There’s a new reading series on the scene — Speakeasy, brought to you by Ayelet Tsabari and Eufemia Fantetti of the Creative Writing MFA program at the University of Guelph.
Hosted by the Magpie Tavern at 831 Dundas Street West in Toronto, Speakeasy is a monthly event in which MFA students, instructors and alumni alike can showcase their work. It’s a hot place for agents, editors, publishers and all manner of language aficionados to get a healthy dose of literary talent of both the established and up-and-coming variety.
Some of the writers who have read at Speakeasy include Catherine Bush, Russell Smith, Michael Winter, Meaghan Strimas, Paul Vermeersch and Nancy Jo Cullen, along with numerous other students and graduates of the program. I recently spoke with Ayelet and Eufemia about the series, its inception and where it can go from here.
Ayelet explained how the series began:
When I started the MFA Program at Guelph, I was new in town and hungry for a writing community, On my first week in the program I shared a ride with a few students and I said, "We should have a reading series," to which everyone replied, "Yeah! Totally!" — but then nothing really happened. The thought stayed with me for the next few months. I knew that a reading series would not only allow us to share our writing and practice our reading skills, but it would also be an opportunity to mingle with alumni and faculty in a social setting and ultimately help build a stronger community. I decided that at the end of the year I would approach Catherine Bush, the program coordinator, and ask how to go about it. Meanwhile, Eufemia was accepted into the program as well, and one of the first things she said to me when we spoke on the phone was, "Does the program have a reading series? Let’s start one!" Eufemia had experience hosting a reading series in Vancouver and like me, was new in town. Everything just seemed to fall perfectly into place.
Speakeasy launched on October 3rd 2010, and attendance has been steadily increasing with each event. You don’t have to be involved in the University of Guelph’s MFA program to attend: the series is open to anyone, from prospective students to those interested in hearing some of Toronto’s best writers read their work aloud. At the inaugural Speakeasy, Catherine Bush treated the audience to a sneak-preview of her soon-to-be-published novel The Thief — a nice surprise for anyone who’d happened to pop into the Magpie for a Sunday pint. I asked Ayelet and Eufemia how they decided on a venue.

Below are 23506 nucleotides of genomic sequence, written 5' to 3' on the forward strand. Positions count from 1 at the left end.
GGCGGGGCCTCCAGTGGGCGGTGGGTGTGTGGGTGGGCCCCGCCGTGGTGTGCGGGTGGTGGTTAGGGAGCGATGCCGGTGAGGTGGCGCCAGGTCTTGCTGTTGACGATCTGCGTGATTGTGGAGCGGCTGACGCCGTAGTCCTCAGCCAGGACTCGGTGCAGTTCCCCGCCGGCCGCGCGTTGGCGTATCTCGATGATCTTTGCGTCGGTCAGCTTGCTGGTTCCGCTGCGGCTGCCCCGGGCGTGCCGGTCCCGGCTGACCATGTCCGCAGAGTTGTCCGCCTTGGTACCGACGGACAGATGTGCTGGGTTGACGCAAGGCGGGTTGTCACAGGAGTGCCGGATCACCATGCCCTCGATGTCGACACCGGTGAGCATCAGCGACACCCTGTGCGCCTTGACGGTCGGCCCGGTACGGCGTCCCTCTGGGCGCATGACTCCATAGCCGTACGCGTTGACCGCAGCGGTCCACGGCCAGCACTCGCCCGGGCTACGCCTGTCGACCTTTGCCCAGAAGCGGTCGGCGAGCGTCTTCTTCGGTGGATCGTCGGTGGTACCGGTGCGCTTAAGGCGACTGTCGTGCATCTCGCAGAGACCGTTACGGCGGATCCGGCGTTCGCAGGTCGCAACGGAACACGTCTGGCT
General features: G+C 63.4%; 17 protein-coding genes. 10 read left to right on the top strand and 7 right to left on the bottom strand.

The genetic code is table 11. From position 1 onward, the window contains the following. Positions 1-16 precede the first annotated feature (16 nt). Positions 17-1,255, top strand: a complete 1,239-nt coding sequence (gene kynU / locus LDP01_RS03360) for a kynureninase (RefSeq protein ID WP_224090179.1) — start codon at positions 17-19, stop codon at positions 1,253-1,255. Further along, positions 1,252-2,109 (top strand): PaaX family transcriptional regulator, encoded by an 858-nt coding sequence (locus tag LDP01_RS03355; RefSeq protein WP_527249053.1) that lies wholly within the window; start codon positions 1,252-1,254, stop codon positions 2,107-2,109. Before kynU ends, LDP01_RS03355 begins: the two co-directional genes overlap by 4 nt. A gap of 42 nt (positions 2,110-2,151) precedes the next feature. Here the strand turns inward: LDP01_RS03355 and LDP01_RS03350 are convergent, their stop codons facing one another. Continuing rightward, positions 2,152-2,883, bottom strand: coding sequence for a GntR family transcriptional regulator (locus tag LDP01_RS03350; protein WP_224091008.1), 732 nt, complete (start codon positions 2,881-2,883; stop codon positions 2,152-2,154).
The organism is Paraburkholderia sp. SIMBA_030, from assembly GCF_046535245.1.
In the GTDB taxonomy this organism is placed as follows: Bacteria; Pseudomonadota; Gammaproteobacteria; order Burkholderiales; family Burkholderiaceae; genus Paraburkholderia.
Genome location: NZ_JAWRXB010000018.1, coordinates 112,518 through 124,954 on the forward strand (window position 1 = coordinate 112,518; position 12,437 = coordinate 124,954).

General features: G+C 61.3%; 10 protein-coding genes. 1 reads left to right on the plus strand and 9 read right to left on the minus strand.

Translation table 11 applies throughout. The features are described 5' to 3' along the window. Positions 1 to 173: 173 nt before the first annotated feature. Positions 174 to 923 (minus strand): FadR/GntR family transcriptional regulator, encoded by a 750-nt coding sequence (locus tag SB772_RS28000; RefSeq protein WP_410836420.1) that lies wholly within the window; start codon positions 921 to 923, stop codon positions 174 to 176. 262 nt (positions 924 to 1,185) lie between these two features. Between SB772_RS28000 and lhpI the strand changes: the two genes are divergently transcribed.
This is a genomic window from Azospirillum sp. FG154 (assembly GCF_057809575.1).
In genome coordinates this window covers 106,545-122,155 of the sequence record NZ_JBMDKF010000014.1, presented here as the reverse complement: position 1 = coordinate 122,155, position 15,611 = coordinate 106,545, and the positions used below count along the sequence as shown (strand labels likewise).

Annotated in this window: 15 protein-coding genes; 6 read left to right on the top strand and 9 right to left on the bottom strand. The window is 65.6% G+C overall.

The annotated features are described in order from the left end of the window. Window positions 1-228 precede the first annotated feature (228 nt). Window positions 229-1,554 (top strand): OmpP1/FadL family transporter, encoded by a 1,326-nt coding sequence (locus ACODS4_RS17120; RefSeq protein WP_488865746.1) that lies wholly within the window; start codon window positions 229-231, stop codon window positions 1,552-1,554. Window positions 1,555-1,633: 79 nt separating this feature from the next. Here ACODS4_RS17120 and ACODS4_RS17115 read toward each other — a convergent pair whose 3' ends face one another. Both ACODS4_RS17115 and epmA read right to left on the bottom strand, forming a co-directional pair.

“We wanted a location that was unassuming and comfortable,” they said. “The type of place you could imagine a group of writers pounding their fists on the tables while debating the merits of semicolons. We had attended book launches there and found it had the perfect blend of location and atmosphere. Although Speakeasy takes place in an intimate setting, we try to create a space that is welcoming and open to everybody.”
In February, however, the series experienced a near-case of writer’s block — literally — when it was discovered, a mere three hours before the scheduled reading time, that the Magpie had been double-booked. Ayelet and Eufemia recounted the scramble that ensued.
It was a misunderstanding. We found ourselves without a space three hours before the event was supposed to start. During that time we were blown away by the immediate response from alumni and students trying to help; it was community building at work. Ayelet’s office became "Command central." Many people called, skyped and texted, making suggestions, offering to speak to other venues on our behalf. At the end, after being dragged from one possible venue to another, we ended up in the basement of a bar across the street with about 45 people in attendance and only 20 minutes late. It was extraordinary and really proved to us that Speakeasy was here to stay.
The misunderstanding has since been resolved, and the next Speakeasy event is set to take place on Thursday March 31st at 7:30pm — at the Magpie! Good thing, too, because the series and venue are a great match linguistically: one of the slang definitions of a "magpie" is "an incessantly talkative person, or chatterbox," otherwise known as an "easy speaker." The best part is, the chatter you get to hear at a Speakeasy event is always of the highest literary quality!
Scheduled readers for the March event are Karen Connelly, student Matthew Henderson, and alumni Sheniz Janmohamed and Tanis Rideout. It’s sure to be a chattery, fist-pounding, pint-guzzling good time — even if they have to move the event to a giant bird’s nest on the roof.
Stacey Madden lives and writes in Toronto. His first novel, Poison Shy, was released by ECW Press in 2013.